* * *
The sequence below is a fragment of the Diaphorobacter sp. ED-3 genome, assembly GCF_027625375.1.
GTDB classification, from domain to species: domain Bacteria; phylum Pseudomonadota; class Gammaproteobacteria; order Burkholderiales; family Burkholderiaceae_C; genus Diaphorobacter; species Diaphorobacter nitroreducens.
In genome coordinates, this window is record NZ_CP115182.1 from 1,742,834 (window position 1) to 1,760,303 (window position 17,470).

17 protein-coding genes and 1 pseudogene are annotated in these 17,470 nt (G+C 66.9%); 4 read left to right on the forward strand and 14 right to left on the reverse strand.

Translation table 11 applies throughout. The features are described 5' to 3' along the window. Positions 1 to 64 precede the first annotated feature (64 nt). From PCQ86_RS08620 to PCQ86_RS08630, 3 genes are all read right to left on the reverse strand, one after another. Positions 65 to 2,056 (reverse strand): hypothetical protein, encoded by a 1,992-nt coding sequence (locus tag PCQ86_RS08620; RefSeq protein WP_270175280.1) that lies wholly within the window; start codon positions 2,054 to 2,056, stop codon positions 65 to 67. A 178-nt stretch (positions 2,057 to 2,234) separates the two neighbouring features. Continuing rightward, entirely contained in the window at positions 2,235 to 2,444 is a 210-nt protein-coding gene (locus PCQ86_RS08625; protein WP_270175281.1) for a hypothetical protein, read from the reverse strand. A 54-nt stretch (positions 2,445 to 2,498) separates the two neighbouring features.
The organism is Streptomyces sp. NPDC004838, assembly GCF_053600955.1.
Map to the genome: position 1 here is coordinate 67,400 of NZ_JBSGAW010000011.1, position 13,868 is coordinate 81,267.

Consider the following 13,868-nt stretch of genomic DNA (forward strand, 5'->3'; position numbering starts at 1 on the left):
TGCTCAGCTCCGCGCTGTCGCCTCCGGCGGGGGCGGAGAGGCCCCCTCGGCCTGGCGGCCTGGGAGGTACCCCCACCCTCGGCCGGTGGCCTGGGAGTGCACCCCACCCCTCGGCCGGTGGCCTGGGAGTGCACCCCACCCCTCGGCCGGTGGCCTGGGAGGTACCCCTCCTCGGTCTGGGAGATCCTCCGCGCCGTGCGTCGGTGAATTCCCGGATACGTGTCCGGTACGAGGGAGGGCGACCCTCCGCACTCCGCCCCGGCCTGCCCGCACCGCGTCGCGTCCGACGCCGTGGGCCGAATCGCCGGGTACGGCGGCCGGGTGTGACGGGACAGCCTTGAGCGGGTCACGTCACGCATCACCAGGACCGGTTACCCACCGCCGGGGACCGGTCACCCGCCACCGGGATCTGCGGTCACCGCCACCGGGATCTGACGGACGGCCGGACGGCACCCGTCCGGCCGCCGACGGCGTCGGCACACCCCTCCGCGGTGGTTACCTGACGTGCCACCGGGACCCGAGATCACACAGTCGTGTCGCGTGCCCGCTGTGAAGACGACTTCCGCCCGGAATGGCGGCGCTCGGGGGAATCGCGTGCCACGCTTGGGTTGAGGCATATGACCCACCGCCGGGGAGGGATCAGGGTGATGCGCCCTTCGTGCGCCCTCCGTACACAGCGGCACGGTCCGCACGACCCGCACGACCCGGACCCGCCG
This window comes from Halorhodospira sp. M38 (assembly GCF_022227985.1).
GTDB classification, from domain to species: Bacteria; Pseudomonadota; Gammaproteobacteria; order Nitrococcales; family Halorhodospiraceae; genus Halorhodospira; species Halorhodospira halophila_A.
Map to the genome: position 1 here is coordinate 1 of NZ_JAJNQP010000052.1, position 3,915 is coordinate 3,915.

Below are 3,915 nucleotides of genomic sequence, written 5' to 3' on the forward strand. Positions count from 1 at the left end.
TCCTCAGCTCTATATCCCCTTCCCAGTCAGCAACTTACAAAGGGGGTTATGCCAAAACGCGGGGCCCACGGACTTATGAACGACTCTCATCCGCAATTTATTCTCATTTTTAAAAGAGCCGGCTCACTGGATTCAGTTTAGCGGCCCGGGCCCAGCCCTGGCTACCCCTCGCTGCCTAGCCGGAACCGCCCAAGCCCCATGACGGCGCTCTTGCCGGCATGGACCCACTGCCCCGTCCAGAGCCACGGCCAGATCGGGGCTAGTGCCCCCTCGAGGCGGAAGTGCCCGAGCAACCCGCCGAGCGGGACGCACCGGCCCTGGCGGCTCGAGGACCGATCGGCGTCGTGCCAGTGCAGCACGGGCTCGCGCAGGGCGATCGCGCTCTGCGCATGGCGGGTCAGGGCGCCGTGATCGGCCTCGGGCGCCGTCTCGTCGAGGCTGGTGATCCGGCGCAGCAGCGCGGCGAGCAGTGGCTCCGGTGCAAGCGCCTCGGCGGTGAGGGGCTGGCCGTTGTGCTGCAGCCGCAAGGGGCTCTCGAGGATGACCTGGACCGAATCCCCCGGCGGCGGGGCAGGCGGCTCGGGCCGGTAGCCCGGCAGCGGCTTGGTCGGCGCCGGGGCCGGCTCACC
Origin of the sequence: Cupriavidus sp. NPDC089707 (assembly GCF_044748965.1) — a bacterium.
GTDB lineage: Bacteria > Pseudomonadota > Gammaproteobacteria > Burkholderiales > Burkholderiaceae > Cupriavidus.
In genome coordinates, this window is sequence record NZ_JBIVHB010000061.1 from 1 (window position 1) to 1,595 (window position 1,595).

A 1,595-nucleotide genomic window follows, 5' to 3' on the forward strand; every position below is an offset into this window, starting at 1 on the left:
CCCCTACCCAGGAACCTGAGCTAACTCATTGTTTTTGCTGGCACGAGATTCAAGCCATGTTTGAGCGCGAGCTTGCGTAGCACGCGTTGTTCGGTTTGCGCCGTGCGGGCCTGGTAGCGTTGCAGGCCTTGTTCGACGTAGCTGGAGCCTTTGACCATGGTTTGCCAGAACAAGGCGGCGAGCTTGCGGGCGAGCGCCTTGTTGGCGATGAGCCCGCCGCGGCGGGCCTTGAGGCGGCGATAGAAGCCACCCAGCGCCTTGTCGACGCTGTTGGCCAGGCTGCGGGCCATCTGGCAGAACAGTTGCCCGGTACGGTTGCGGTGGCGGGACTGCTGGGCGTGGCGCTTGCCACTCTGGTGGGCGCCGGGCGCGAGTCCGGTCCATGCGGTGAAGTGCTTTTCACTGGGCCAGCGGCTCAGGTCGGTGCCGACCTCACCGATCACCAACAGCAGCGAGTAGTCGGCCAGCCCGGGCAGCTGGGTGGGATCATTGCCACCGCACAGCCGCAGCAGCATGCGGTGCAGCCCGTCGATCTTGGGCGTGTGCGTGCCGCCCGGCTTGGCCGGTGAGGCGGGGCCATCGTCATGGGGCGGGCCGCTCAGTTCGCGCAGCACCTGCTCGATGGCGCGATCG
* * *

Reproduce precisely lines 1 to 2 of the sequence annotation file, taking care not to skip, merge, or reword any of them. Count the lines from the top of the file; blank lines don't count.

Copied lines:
The sequence below is a fragment of the Diaphorobacter sp. ED-3 genome, assembly GCF_027625375.1.
GTDB classification, from domain to species: domain Bacteria; phylum Pseudomonadota; class Gammaproteobacteria; order Burkholderiales; family Burkholderiaceae_C; genus Diaphorobacter; species Diaphorobacter nitroreducens.